Walking the aisles of NA2006 in March, I was impressed—not necessarily surprised—at the number of new players in the plastic pallet game. While resin prices have slipped back a bit, I didn't think that was enough of an impetus to bring more manufacturers out of the woodwork.
I was chatting with Dr. Bob Fried of B&R Specialties (Staatsburg, N.Y.) who said, 10 years ago when he started coming to material handling shows, there were fewer than two-dozen plastic pallet manufacturers. Now, he estimates, there are about 90.
I didn't have to search long for the answer to the why-the-growth question. Nearly every pallet manufacturer I spoke with mentioned ISPM 15—the phytosanitary regulations aimed at the bug problem. One new pallet maker on the scene, Tom Bohan of Novo Foam Products (Westlake, Ohio), looked a bit like a deer in the headlights as crowds paused to see the Air Ride pallet he was offering. I asked how he was enjoying his first show. He said he had come prepared to discuss the technical advantages of his product, however, everyone walking into the booth wanted to talk about export regulations.
The bug issue is as important as ever. If you don't think so, talk with someone in the Linden, N.J., area where tens of thousands of trees are being destroyed this month. The black-and-white Asian longhorned beetle infestation has yet to be stopped, in spite of chemical warfare by the U.S. Department of Agriculture's Animal and Plant Healthy Inspection Service (APHIS).
Education (my role in this battle) is making headway. More people are aware of the problem; more pallet makers offer links to government information; and more people are taking the ISPM 15 regulations seriously.
As a pallet user, your role is to make the right choice when it comes to pallet selection. Here's some information to help you make informed decisions. The final phase of implementation for ISPM 15 comes into play July 5. This phase of the program means full enforcement of all articles regulating wood packaging material. According to APHIS, questions can be answered in a single sentence: Non-compliant regulation wood packaging material will not be allowed to enter the U.S. My source at APHIS says importers and suppliers of U.S. imports are strongly encouraged to meet the ISPM 15 standard to avoid delays or rejection of wood packaging material that might be in cargo shipments.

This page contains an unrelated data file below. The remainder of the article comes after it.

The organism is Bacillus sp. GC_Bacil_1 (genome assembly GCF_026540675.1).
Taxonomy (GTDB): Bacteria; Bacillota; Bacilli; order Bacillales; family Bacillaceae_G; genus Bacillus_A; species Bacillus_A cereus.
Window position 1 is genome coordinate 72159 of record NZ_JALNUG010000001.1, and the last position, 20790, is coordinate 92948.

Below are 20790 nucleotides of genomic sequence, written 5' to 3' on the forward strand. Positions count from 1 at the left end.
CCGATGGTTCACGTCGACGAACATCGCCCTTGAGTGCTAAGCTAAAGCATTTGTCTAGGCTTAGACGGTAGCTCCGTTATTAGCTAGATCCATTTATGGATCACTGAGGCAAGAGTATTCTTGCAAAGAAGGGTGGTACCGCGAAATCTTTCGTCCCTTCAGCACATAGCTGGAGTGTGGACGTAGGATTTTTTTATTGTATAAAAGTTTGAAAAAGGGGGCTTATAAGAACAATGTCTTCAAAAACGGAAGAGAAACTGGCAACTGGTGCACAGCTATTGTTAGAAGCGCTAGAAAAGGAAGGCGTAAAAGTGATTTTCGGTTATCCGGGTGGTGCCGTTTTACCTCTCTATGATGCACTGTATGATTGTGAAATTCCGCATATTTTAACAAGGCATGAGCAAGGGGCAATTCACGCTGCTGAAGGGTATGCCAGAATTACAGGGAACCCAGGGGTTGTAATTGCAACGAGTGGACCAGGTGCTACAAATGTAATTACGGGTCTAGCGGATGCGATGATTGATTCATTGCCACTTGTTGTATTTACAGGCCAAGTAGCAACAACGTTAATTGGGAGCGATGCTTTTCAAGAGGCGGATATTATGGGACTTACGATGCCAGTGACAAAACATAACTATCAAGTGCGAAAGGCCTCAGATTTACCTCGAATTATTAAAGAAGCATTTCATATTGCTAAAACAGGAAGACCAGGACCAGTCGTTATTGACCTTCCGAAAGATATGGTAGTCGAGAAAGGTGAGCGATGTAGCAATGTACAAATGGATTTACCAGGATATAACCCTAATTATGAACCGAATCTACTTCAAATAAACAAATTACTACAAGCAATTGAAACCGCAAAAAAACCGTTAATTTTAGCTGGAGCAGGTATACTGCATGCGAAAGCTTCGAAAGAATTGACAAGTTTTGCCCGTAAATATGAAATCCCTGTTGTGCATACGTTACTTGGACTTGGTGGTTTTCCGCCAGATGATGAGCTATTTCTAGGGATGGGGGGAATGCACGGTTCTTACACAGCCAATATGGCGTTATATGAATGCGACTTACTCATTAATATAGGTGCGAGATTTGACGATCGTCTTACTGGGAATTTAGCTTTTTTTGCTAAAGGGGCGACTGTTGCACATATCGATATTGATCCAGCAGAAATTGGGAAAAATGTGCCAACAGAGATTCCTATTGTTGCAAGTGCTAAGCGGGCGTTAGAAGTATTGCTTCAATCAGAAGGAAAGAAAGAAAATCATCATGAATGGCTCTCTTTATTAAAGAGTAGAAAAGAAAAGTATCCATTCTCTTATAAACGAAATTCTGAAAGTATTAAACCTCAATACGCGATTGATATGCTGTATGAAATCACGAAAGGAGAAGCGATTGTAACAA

To avoid confusion of what kinds of things need to be in compliance, it's almost easier to say what is not controlled: loose wood products such as saw dust, excelsior and wood shavings are currently not affected. Virtually everything else—other than engineered wood products—must be in compliance.
The reason transport packaging material is in the spotlight on this issue is because most of the products used—pallets, crates and tiedowns—are often constructed from raw wood cut shortly before it is used. This frequently includes bark on some surfaces. If you've ever watched a woodpecker searching for a meal, the bark is where it goes for insects. Another reason regulations have targeted transport packaging material is that such products are often constructed from lower grades of wood that has suffered insect damage.
The regulations, designed to keep the bugs out, serve another purpose, product protection. Often wood, particularly crates, come into contact with the product being shipped, or with the product's carton. It is only a small leap for a bug from one meal source to another.
I just read of a capture by the U.S. Customs and Border Protection Agricultural Specialists in Savannah of a khapra beetle (trogoderma granarium). This little guy was found in some personal effects shipped from Saudi Arabia, another battlefront currently seeing action of a different sort. This voracious insect is considered one of the more destructive pests of grains, cereal products and seeds.
While we've been concentrating our efforts on the Far East, it looks like the enemy outflanked us and is opening a new front.